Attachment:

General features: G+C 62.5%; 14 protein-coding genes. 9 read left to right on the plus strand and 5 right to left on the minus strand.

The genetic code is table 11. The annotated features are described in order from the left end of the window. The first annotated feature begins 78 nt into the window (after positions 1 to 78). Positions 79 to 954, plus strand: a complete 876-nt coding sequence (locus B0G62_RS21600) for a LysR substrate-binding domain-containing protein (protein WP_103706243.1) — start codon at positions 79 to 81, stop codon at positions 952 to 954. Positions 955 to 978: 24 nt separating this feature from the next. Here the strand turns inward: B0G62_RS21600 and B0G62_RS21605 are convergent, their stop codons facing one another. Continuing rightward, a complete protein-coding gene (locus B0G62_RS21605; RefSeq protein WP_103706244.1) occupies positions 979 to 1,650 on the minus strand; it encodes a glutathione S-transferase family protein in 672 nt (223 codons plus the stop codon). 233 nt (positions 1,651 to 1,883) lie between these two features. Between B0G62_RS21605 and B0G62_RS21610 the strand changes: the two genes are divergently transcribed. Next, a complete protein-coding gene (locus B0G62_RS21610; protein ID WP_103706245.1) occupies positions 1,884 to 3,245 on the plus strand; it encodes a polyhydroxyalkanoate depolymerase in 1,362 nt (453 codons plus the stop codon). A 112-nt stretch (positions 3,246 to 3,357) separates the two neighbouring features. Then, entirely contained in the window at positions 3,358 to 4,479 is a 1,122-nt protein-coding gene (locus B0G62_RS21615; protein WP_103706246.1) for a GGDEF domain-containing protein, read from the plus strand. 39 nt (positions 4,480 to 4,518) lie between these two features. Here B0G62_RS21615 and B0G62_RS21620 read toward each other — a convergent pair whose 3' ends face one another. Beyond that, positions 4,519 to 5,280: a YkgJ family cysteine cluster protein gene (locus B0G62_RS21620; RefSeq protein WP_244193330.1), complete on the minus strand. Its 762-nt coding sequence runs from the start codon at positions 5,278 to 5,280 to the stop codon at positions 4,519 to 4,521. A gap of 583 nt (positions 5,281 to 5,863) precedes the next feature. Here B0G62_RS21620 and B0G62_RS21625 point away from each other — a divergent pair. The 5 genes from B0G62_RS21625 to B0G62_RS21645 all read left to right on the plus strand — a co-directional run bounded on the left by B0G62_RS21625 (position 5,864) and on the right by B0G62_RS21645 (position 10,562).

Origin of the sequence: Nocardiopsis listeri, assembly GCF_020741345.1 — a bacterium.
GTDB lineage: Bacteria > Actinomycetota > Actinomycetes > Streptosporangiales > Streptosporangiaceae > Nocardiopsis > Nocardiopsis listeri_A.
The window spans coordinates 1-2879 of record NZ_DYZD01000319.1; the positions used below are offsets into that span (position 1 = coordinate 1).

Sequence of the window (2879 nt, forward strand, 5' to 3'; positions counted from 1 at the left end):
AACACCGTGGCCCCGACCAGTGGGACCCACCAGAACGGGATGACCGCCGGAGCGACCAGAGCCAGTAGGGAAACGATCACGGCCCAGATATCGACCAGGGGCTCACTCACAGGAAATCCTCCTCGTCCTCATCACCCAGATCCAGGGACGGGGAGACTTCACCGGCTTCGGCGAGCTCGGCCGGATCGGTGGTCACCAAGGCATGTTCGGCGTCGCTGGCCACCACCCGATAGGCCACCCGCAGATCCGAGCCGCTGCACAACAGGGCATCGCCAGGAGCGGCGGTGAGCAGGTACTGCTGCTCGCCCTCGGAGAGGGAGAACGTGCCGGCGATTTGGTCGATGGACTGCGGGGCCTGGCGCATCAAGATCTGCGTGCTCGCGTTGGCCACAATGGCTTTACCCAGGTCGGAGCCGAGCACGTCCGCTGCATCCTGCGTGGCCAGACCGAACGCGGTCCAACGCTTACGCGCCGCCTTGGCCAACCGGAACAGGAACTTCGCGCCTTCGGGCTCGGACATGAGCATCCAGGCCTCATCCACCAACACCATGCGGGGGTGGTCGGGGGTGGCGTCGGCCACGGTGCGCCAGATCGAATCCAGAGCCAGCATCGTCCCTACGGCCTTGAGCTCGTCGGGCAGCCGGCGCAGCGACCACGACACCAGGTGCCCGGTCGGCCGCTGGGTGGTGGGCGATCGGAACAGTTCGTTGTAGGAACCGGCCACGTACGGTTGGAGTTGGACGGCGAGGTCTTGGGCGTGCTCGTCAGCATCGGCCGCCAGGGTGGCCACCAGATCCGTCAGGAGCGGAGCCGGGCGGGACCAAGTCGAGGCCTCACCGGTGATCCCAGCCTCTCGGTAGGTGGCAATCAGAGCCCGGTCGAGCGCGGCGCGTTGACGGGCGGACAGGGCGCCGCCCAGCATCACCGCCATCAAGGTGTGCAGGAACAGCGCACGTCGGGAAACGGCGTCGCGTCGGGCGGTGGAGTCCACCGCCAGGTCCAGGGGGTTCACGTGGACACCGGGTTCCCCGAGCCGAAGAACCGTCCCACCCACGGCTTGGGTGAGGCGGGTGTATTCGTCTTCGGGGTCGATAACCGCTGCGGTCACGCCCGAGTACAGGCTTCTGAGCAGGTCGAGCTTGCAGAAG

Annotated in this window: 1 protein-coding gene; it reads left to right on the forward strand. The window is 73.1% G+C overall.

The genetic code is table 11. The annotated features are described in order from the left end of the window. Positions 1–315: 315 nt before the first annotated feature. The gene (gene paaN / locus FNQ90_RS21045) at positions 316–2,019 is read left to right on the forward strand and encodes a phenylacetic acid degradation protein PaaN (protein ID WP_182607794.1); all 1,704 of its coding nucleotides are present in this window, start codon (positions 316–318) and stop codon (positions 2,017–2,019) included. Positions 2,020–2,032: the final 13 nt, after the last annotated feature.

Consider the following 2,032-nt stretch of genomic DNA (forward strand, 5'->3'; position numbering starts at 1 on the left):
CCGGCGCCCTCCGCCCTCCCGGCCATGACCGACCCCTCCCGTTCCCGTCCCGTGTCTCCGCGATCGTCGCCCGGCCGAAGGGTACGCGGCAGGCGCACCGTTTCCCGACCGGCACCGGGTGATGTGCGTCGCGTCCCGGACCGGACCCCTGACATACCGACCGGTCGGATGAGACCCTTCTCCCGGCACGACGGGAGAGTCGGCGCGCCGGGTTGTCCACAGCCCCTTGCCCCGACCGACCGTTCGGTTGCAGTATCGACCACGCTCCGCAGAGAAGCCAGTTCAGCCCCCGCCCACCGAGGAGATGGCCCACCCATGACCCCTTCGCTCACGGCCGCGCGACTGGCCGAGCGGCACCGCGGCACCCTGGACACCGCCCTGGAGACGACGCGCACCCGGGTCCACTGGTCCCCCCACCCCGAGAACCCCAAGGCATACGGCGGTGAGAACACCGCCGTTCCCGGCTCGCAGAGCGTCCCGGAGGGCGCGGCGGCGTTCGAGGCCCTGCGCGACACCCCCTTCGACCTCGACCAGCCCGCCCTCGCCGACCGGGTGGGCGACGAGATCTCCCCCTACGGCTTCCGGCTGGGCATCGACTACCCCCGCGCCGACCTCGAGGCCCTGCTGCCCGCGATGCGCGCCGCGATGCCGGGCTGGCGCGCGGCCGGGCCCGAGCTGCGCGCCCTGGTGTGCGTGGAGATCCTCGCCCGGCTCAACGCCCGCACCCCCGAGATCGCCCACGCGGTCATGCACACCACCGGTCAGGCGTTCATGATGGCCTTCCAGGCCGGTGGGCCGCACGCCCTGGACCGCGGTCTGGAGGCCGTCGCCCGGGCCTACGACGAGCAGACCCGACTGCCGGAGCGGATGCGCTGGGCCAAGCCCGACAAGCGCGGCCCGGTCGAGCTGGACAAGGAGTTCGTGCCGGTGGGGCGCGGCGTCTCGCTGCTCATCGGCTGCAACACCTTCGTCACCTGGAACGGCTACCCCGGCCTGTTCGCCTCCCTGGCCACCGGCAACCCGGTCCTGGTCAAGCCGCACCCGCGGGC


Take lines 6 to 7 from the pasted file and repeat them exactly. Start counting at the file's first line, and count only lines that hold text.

Sequence of the window (2879 nt, forward strand, 5' to 3'; positions counted from 1 at the left end):
AACACCGTGGCCCCGACCAGTGGGACCCACCAGAACGGGATGACCGCCGGAGCGACCAGAGCCAGTAGGGAAACGATCACGGCCCAGATATCGACCAGGGGCTCACTCACAGGAAATCCTCCTCGTCCTCATCACCCAGATCCAGGGACGGGGAGACTTCACCGGCTTCGGCGAGCTCGGCCGGATCGGTGGTCACCAAGGCATGTTCGGCGTCGCTGGCCACCACCCGATAGGCCACCCGCAGATCCGAGCCGCTGCACAACAGGGCATCGCCAGGAGCGGCGGTGAGCAGGTACTGCTGCTCGCCCTCGGAGAGGGAGAACGTGCCGGCGATTTGGTCGATGGACTGCGGGGCCTGGCGCATCAAGATCTGCGTGCTCGCGTTGGCCACAATGGCTTTACCCAGGTCGGAGCCGAGCACGTCCGCTGCATCCTGCGTGGCCAGACCGAACGCGGTCCAACGCTTACGCGCCGCCTTGGCCAACCGGAACAGGAACTTCGCGCCTTCGGGCTCGGACATGAGCATCCAGGCCTCATCCACCAACACCATGCGGGGGTGGTCGGGGGTGGCGTCGGCCACGGTGCGCCAGATCGAATCCAGAGCCAGCATCGTCCCTACGGCCTTGAGCTCGTCGGGCAGCCGGCGCAGCGACCACGACACCAGGTGCCCGGTCGGCCGCTGGGTGGTGGGCGATCGGAACAGTTCGTTGTAGGAACCGGCCACGTACGGTTGGAGTTGGACGGCGAGGTCTTGGGCGTGCTCGTCAGCATCGGCCGCCAGGGTGGCCACCAGATCCGTCAGGAGCGGAGCCGGGCGGGACCAAGTCGAGGCCTCACCGGTGATCCCAGCCTCTCGGTAGGTGGCAATCAGAGCCCGGTCGAGCGCGGCGCGTTGACGGGCGGACAGGGCGCCGCCCAGCATCACCGCCATCAAGGTGTGCAGGAACAGCGCACGTCGGGAAACGGCGTCGCGTCGGGCGGTGGAGTCCACCGCCAGGTCCAGGGGGTTCACGTGGACACCGGGTTCCCCGAGCCGAAGAACCGTCCCACCCACGGCTTGGGTGAGGCGGGTGTATTCGTCTTCGGGGTCGATAACCGCTGCGGTCACGCCCGAGTACAGGCTTCTGAGCAGGTCGAGCTTGCAGAAG